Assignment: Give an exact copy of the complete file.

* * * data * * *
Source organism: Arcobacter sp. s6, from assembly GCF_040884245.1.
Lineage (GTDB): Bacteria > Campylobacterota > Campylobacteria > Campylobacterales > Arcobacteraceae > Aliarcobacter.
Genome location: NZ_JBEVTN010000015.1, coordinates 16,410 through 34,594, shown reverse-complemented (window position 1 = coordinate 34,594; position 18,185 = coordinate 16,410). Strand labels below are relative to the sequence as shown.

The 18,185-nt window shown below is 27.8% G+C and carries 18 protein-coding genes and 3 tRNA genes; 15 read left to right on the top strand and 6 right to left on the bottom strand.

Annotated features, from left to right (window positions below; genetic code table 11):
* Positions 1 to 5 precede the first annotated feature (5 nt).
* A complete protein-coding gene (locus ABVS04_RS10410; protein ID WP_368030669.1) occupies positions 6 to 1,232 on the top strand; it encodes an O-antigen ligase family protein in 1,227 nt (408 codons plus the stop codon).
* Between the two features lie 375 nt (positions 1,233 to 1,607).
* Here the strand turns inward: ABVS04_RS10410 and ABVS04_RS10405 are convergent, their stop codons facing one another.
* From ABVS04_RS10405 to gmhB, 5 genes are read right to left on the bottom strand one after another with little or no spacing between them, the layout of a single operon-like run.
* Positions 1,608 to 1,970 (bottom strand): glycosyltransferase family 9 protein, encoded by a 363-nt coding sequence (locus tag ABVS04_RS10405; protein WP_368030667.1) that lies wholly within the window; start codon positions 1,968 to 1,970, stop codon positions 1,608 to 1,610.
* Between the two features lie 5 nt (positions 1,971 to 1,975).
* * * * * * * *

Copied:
Source organism: Arcobacter sp. s6, from assembly GCF_040884245.1.
Lineage (GTDB): Bacteria > Campylobacterota > Campylobacteria > Campylobacterales > Arcobacteraceae > Aliarcobacter.
Genome location: NZ_JBEVTN010000015.1, coordinates 16,410 through 34,594, shown reverse-complemented (window position 1 = coordinate 34,594; position 18,185 = coordinate 16,410). Strand labels below are relative to the sequence as shown.

The 18,185-nt window shown below is 27.8% G+C and carries 18 protein-coding genes and 3 tRNA genes; 15 read left to right on the top strand and 6 right to left on the bottom strand.

Annotated features, from left to right (window positions below; genetic code table 11):
* Positions 1 to 5 precede the first annotated feature (5 nt).
* A complete protein-coding gene (locus ABVS04_RS10410; protein ID WP_368030669.1) occupies positions 6 to 1,232 on the top strand; it encodes an O-antigen ligase family protein in 1,227 nt (408 codons plus the stop codon).
* Between the two features lie 375 nt (positions 1,233 to 1,607).
* Here the strand turns inward: ABVS04_RS10410 and ABVS04_RS10405 are convergent, their stop codons facing one another.
* From ABVS04_RS10405 to gmhB, 5 genes are read right to left on the bottom strand one after another with little or no spacing between them, the layout of a single operon-like run.
* Positions 1,608 to 1,970 (bottom strand): glycosyltransferase family 9 protein, encoded by a 363-nt coding sequence (locus tag ABVS04_RS10405; protein WP_368030667.1) that lies wholly within the window; start codon positions 1,968 to 1,970, stop codon positions 1,608 to 1,610.
* Between the two features lie 5 nt (positions 1,971 to 1,975).